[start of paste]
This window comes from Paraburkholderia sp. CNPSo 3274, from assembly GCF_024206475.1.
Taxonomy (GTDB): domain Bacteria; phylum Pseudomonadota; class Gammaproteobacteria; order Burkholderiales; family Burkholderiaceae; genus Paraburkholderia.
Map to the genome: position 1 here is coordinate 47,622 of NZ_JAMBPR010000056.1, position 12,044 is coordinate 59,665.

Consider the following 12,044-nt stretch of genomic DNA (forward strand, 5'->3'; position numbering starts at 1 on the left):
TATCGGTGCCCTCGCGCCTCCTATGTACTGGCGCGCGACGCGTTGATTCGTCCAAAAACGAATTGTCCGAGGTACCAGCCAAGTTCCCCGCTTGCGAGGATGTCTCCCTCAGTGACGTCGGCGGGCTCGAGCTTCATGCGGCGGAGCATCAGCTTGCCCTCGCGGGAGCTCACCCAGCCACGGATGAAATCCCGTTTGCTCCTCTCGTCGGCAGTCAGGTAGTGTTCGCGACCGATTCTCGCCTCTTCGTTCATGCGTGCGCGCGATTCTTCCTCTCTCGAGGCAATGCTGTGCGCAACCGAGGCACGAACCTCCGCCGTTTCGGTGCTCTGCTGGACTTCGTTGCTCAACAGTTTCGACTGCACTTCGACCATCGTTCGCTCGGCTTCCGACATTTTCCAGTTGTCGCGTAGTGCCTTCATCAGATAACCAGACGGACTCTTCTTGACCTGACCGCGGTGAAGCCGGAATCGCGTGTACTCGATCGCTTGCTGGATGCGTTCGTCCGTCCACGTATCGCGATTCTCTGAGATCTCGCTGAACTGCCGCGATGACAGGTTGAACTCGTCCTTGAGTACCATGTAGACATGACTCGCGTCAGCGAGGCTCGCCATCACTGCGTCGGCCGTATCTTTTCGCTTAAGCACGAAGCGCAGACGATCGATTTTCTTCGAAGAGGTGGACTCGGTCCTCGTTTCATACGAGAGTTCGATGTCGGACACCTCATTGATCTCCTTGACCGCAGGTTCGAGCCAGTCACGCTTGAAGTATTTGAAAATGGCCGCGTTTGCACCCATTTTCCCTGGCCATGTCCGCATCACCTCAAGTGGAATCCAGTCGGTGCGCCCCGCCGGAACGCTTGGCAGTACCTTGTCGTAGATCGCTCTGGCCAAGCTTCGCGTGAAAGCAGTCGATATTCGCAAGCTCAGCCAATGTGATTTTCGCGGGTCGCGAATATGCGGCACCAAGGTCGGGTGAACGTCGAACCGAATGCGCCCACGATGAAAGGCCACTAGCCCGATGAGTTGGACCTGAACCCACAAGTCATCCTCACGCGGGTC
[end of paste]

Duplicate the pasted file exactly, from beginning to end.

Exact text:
This window comes from Paraburkholderia sp. CNPSo 3274, from assembly GCF_024206475.1.
Taxonomy (GTDB): domain Bacteria; phylum Pseudomonadota; class Gammaproteobacteria; order Burkholderiales; family Burkholderiaceae; genus Paraburkholderia.
Map to the genome: position 1 here is coordinate 47,622 of NZ_JAMBPR010000056.1, position 12,044 is coordinate 59,665.

Consider the following 12,044-nt stretch of genomic DNA (forward strand, 5'->3'; position numbering starts at 1 on the left):
TATCGGTGCCCTCGCGCCTCCTATGTACTGGCGCGCGACGCGTTGATTCGTCCAAAAACGAATTGTCCGAGGTACCAGCCAAGTTCCCCGCTTGCGAGGATGTCTCCCTCAGTGACGTCGGCGGGCTCGAGCTTCATGCGGCGGAGCATCAGCTTGCCCTCGCGGGAGCTCACCCAGCCACGGATGAAATCCCGTTTGCTCCTCTCGTCGGCAGTCAGGTAGTGTTCGCGACCGATTCTCGCCTCTTCGTTCATGCGTGCGCGCGATTCTTCCTCTCTCGAGGCAATGCTGTGCGCAACCGAGGCACGAACCTCCGCCGTTTCGGTGCTCTGCTGGACTTCGTTGCTCAACAGTTTCGACTGCACTTCGACCATCGTTCGCTCGGCTTCCGACATTTTCCAGTTGTCGCGTAGTGCCTTCATCAGATAACCAGACGGACTCTTCTTGACCTGACCGCGGTGAAGCCGGAATCGCGTGTACTCGATCGCTTGCTGGATGCGTTCGTCCGTCCACGTATCGCGATTCTCTGAGATCTCGCTGAACTGCCGCGATGACAGGTTGAACTCGTCCTTGAGTACCATGTAGACATGACTCGCGTCAGCGAGGCTCGCCATCACTGCGTCGGCCGTATCTTTTCGCTTAAGCACGAAGCGCAGACGATCGATTTTCTTCGAAGAGGTGGACTCGGTCCTCGTTTCATACGAGAGTTCGATGTCGGACACCTCATTGATCTCCTTGACCGCAGGTTCGAGCCAGTCACGCTTGAAGTATTTGAAAATGGCCGCGTTTGCACCCATTTTCCCTGGCCATGTCCGCATCACCTCAAGTGGAATCCAGTCGGTGCGCCCCGCCGGAACGCTTGGCAGTACCTTGTCGTAGATCGCTCTGGCCAAGCTTCGCGTGAAAGCAGTCGATATTCGCAAGCTCAGCCAATGTGATTTTCGCGGGTCGCGAATATGCGGCACCAAGGTCGGGTGAACGTCGAACCGAATGCGCCCACGATGAAAGGCCACTAGCCCGATGAGTTGGACCTGAACCCACAAGTCATCCTCACGCGGGTC